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SVB demise leaves gaping health tech investment hole, Able VC says

Illustration: Gabriella Turrisi/Axios

SVB's demise leaves some big health tech investing shoes to fill with no readily available substitute, Alison Ryu, partner at health and wellness venture firm Able, tells Axios.

Why it matters: It remains to be seen whether another firm will step in to finance the sector's startups with equal enthusiasm.

Catch up quick: SVB claimed to be the bank to 44% of 2022's venture-backed tech and health care IPOs, and 55% in 2021.

  • The firm backed rounds for digital health startups including fertility company Carrot, health care staffing firm Nomad Health, hospital automation software provider Olive AI, data science company Komodo Health, home care company DispatchHealth and a slew of others.
  • "They invested a lot in building the ecosystem — the connective tissue that brought the sector together," Ryu says. "Health tech will be acutely impacted."

What she's saying: "Now the question is, will someone else step in to fill SVB’s role? We’re assuming it’s going to be much more challenging to access financial products," Ryu says.

  • "This leaves high cash burn companies in a lurch, especially for companies looking to use venture debt over private equity or other financing," she adds.

What's next: In the wake of SVB's fallout, Ryu says firms are warming to digital health-focused incubators and startup creators as a safer place to start.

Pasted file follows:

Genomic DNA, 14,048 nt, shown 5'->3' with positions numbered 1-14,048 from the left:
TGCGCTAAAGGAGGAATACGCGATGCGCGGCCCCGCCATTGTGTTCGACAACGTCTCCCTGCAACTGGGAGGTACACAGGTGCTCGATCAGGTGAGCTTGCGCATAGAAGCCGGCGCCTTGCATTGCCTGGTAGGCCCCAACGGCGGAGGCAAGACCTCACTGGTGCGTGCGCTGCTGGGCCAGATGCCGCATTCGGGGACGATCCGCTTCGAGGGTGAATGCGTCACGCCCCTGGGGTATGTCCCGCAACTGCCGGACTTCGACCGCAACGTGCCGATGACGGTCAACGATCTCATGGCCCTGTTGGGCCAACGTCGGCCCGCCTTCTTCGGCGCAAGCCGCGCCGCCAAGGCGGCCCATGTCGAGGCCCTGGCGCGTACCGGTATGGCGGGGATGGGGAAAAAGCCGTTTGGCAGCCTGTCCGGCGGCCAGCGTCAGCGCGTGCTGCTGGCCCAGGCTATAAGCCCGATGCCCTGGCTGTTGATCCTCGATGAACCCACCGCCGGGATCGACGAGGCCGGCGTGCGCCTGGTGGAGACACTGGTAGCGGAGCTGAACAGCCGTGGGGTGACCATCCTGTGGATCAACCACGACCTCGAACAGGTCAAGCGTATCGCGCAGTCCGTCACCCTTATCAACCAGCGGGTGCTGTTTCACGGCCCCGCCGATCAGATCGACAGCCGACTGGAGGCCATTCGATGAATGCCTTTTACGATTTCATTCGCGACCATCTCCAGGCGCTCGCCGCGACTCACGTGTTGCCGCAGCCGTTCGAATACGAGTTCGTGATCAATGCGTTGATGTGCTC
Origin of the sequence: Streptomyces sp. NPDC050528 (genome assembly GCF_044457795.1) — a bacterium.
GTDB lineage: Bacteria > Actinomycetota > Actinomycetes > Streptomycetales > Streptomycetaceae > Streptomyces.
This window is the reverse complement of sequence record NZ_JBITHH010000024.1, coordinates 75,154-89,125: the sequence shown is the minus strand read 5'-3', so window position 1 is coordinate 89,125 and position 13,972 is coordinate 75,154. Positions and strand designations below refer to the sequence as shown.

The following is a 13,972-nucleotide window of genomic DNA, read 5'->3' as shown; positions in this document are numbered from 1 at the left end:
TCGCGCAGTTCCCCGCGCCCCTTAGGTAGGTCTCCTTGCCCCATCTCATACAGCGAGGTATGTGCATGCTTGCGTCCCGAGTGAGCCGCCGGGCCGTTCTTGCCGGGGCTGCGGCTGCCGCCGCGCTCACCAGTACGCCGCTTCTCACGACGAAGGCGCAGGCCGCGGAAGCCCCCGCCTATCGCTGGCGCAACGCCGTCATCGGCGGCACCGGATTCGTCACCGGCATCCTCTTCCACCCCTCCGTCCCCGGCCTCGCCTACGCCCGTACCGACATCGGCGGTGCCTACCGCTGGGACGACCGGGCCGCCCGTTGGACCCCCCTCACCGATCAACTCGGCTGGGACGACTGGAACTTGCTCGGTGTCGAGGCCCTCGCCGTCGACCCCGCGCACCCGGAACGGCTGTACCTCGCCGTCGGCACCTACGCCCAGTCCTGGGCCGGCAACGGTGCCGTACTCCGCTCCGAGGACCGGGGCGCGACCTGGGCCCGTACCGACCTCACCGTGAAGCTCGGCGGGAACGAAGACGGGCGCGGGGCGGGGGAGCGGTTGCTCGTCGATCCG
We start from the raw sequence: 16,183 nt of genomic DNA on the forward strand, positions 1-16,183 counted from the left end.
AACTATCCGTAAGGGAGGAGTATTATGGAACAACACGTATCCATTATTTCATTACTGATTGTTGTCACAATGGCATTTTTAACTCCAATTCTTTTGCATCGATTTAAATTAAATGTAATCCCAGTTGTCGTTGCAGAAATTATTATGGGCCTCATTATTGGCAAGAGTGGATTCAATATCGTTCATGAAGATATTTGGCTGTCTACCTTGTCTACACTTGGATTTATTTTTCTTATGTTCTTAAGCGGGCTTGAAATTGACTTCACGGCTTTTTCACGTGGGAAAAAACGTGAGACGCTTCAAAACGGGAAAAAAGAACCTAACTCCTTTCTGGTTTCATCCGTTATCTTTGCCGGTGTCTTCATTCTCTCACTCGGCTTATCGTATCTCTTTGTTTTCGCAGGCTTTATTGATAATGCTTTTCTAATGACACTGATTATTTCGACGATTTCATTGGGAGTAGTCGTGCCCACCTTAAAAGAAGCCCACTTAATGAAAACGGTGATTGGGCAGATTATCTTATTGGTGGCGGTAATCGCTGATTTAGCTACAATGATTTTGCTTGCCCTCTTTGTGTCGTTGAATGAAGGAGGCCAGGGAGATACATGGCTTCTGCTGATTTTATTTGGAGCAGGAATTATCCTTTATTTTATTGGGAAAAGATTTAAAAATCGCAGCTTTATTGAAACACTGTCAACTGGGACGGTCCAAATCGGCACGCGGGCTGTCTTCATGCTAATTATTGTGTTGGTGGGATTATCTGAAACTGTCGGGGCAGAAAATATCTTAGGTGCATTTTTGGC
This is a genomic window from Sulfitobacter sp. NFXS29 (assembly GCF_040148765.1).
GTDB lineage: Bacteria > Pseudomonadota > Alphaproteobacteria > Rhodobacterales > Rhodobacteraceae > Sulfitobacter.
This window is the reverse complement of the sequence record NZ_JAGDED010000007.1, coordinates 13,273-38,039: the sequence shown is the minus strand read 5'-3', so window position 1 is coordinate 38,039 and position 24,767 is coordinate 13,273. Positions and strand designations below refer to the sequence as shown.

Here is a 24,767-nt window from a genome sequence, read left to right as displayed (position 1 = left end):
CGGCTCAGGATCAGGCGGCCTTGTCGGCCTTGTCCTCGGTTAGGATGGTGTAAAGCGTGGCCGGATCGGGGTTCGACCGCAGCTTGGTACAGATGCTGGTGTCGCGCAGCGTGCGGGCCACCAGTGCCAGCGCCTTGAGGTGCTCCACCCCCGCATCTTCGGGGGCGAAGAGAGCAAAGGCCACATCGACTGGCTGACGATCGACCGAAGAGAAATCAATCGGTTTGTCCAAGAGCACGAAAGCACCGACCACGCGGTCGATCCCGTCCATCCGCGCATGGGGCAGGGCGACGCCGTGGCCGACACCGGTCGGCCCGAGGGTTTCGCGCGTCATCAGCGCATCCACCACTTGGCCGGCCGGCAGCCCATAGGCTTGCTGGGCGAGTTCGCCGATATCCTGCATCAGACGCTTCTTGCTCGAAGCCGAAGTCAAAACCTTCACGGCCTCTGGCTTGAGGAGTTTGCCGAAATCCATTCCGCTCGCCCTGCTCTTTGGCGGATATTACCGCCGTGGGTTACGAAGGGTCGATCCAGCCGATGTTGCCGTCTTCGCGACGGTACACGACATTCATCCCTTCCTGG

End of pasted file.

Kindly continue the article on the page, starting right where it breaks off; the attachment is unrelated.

• "Historically, many founders with specific health ideas sought to start those on their own," says Ryu. "But I wonder if there will be convergence there, where stability and customer research or ability to have a clear go-to-market might make it more attractive for these founders to partner with incubators that may not have been on their radar nine months ago."
  • "We can also step in with larger checks, or actively follow-on to put more dollars to work behind the companies we’re excited about," Ryu says.

Be smart: Some of the subsectors of digital health that Ryu remains excited about include psychedelics for mental illness and wellness for adult and senior women.

  • "If you go back to the medical school curriculum itself, there’s no time spent on aging women, and that includes menopause," Ryu says. "I also think there’s a component at that age for women around community and connection to address the shared lived experience at this age."

The bottom line: While SVB's failure leaves many health tech startups sputtering, the sector remains appealing to investors — especially when companies can demonstrate clear ROI.

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